Distributed September 4, 2001
For Immediate Release
News Service Contact: Mark Nickel

Ruth J. Simmons

Text of the President’s Opening Convocation Address

Ruth J. Simmons, 18th president of Brown University, addressed the student body, faculty, staff and administration at Opening Convocation Tuesday, Sept.4. 2001. The text of the President’s address follows here.

Vice Chancellor Marie Langlois, Chancellor Emeritus Artemis Joukowsky, trustees, faculty, staff, students, alumni and friends of Brown:

T.S. Eliot commented that history is a pattern of timeless moments. Today, this is such a moment. And in this timeless moment under the watchful glance of history, we assemble to open this 238th year of Brown University.

I’m aware that as I address you today, I am making history as the first ... Texan ... to lead this great University. [Laughter and sustained applause.]

This assembly takes place in the presence of edifices that time has endowed with a patina of glory and embossed with the names of honorable sons and daughters of Brown. The majesty of our surroundings suggests the nobility of the work soon to be resumed in the offices, classrooms, laboratories, corridors, carrels, rehearsal rooms, studios, lecture halls, sports pavilions, cultural centers, and athletic fields. Now you may think me a bit extravagant to speak of nobility but I believe that knowledge is glory work and that those who embark upon that effort with serious intent and integrity as their guide are righteous in their cause.

In addressing you this morning I am taking the place of a faculty member who normally opens the year with an address at Opening Convocation. There is something you need to know - and for others, you need to be reminded – that it is to the faculty we look for the central leadership in this undertaking. The university is an enterprise that is in all of its scholarly parts wrought by faculty, improved upon by faculty, held in equilibrium by faculty, pushed to excellence by faculty. What greatness and virtue are to be found here mainly derives from the character and caring of the dedicated scholars who are guardians of the academy. It is they who fought for the independent pursuit of knowledge, they who have opened new frontiers of learning, they who have given society its heroic scientific and technological advances. Society is in their debt.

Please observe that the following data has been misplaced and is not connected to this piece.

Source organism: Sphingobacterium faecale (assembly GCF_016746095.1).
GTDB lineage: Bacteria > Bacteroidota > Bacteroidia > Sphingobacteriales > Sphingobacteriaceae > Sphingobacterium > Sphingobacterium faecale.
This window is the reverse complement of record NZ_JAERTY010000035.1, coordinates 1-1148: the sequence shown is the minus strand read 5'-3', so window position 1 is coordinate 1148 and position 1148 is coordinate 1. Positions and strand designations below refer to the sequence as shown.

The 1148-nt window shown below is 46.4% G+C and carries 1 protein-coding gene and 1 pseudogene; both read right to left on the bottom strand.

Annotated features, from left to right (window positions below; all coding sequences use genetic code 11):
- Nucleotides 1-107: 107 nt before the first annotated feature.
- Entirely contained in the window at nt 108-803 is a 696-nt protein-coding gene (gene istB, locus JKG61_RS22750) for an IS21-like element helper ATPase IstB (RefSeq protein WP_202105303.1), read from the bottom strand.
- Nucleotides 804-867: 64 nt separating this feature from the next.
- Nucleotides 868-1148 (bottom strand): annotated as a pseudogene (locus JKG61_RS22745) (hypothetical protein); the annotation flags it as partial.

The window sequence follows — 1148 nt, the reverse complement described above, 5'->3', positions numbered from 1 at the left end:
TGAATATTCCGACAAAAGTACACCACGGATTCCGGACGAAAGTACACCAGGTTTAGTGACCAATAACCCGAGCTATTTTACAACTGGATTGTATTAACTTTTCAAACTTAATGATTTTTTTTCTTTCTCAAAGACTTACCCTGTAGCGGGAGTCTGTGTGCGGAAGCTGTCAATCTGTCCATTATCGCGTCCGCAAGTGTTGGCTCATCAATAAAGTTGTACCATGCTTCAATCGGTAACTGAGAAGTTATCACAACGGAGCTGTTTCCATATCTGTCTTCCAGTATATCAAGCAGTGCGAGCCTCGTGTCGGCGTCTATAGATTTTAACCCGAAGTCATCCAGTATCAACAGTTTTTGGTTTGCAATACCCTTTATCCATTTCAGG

We have welcomed this year, as you have heard, 1,379 members of the class of 2005, [sustained applause], 398 graduate students, 75 medical students, nine students resuming their studies and six transfer students. These newcomers are varied by age, prior experience, geographical origin, religious affiliation, personal traits and preferences, talents, race and culture – all exemplary by their records of achievement. They join accomplished students in the classes of 2002 [applause] ... 2003 [applause] ... and 2004 [applause], who have already made an outstanding mark upon the University. Brown is fortunate to have in all of you some of the most exemplary scholars in the world today.